Chemotherapy for Cancer

Chemotherapy is the use of drugs that kill cancer cells. Most patients receive chemotherapy by mouth or through a vein. Either way, the drugs enter the bloodstream and can affect cancer cells all over the body.

Chemotherapy is usually given in cycles. People receive treatment for one or more days. Then they have a recovery period of several days or weeks before the next treatment session.

Most people have their treatment in an outpatient part of the hospital, at the doctor's office, or at home. Some may need to stay in the hospital during chemotherapy.

Side effects depend mainly on the specific drugs and the dose. The drugs affect cancer cells and other cells that divide rapidly:

  • Blood cells: When drugs damage healthy blood cells, you are more likely to get infections, to bruise or bleed easily, and to feel very weak and tired.
  • Cells in hair roots: Chemotherapy can cause hair loss. Your hair will grow back, but it may be somewhat different in color and texture.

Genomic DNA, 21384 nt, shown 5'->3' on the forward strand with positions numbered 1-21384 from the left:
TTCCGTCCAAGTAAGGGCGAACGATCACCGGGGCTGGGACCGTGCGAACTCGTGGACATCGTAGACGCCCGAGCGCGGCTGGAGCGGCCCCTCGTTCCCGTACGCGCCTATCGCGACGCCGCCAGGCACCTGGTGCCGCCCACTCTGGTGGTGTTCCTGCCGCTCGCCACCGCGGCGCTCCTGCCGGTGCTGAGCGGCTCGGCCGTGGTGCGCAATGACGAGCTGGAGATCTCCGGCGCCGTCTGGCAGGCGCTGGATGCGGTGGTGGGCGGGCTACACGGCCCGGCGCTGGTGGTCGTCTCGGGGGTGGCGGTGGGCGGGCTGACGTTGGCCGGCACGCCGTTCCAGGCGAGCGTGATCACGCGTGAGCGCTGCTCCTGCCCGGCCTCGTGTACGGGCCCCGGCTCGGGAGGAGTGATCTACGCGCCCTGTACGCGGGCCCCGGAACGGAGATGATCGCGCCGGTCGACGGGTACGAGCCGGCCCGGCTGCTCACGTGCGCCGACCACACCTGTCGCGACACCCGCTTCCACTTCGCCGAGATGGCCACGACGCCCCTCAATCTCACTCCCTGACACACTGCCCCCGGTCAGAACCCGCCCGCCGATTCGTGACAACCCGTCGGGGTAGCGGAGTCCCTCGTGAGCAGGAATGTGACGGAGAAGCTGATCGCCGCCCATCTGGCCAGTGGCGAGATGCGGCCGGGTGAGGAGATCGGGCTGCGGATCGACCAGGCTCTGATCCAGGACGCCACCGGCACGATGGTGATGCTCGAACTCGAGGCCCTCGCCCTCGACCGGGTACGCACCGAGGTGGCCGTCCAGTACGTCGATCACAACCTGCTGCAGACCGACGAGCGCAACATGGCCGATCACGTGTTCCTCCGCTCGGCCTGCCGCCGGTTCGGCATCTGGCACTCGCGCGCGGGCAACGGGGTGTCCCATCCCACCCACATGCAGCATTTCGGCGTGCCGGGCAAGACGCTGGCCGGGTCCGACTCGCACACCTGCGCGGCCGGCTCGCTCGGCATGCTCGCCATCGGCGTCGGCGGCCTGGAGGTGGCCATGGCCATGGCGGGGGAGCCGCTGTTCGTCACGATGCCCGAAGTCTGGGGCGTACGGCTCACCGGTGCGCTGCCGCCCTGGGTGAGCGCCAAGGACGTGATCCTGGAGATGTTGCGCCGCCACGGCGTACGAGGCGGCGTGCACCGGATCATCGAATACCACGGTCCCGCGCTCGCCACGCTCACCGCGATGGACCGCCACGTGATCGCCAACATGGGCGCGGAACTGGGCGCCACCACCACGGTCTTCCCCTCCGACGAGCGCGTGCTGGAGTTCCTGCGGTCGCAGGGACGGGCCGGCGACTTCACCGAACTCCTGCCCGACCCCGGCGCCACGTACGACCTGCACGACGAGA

• Cells that line the digestive tract: Chemotherapy can cause poor appetite, nausea and vomiting, diarrhea, or mouth and lip sores.

Some drugs can affect fertility. Women may be unable to become pregnant, and men may not be able to father a child.

Although the side effects of chemotherapy can be distressing, most of them are temporary. Your doctor can usually treat or control them.


Reference: National Cancer Institute (NCI)

This information is for general educational uses only. It may not apply to you and your personal medical needs. This information should not be used in place of a visit, call, consultation with or the advice of your physician or health care professional.

Communicate promptly with your physician or other health care professional with any health-related questions or concerns.

Be sure to follow specific instructions given to you by your physician or health care professional.

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